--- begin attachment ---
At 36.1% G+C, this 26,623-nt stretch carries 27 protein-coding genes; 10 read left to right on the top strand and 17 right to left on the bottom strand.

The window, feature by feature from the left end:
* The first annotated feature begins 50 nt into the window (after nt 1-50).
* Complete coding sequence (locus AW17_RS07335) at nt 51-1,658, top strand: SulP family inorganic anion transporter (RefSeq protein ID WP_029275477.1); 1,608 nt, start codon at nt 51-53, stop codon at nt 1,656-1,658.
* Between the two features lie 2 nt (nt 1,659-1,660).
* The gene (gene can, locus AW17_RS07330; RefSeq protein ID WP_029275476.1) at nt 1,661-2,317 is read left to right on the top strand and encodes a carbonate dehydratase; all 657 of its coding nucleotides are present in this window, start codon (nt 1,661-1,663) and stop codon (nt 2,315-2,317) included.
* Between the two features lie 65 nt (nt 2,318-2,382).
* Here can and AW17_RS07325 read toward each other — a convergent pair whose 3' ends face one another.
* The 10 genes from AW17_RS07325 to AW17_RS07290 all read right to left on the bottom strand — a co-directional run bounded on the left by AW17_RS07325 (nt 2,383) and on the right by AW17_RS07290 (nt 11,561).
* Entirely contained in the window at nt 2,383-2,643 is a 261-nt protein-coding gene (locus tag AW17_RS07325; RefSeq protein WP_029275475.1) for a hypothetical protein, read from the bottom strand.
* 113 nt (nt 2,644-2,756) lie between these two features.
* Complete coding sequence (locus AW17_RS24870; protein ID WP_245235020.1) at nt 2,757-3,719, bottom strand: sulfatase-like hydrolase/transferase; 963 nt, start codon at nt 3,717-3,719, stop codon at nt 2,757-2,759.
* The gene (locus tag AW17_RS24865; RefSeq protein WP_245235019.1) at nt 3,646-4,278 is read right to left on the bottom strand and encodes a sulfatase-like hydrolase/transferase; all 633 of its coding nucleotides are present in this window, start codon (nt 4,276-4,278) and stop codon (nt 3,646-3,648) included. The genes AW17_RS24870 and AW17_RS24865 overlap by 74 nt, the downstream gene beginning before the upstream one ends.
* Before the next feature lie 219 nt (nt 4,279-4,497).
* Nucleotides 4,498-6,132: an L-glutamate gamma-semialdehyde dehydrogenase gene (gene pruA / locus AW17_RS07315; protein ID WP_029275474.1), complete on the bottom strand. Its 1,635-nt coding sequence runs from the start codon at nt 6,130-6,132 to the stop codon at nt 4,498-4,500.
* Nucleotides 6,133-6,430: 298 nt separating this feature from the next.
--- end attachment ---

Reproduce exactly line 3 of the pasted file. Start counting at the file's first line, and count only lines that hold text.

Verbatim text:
* The first annotated feature begins 50 nt into the window (after nt 1-50).